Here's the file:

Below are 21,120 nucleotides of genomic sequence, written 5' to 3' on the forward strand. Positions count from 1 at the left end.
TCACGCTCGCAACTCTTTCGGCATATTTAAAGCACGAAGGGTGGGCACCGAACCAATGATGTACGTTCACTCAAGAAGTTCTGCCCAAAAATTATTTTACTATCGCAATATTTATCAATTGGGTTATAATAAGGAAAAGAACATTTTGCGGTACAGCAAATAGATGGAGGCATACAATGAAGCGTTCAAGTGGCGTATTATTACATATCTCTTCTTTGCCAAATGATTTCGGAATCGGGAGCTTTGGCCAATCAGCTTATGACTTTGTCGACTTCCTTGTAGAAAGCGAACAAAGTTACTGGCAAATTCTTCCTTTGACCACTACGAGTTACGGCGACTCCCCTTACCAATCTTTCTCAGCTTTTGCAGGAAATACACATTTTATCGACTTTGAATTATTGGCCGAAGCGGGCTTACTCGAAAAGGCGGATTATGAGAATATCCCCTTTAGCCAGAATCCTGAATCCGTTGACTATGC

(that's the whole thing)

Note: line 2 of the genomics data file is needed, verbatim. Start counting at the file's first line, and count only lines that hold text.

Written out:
TCACGCTCGCAACTCTTTCGGCATATTTAAAGCACGAAGGGTGGGCACCGAACCAATGATGTACGTTCACTCAAGAAGTTCTGCCCAAAAATTATTTTACTATCGCAATATTTATCAATTGGGTTATAATAAGGAAAAGAACATTTTGCGGTACAGCAAATAGATGGAGGCATACAATGAAGCGTTCAAGTGGCGTATTATTACATATCTCTTCTTTGCCAAATGATTTCGGAATCGGGAGCTTTGGCCAATCAGCTTATGACTTTGTCGACTTCCTTGTAGAAAGCGAACAAAGTTACTGGCAAATTCTTCCTTTGACCACTACGAGTTACGGCGACTCCCCTTACCAATCTTTCTCAGCTTTTGCAGGAAATACACATTTTATCGACTTTGAATTATTGGCCGAAGCGGGCTTACTCGAAAAGGCGGATTATGAGAATATCCCCTTTAGCCAGAATCCTGAATCCGTTGACTATGC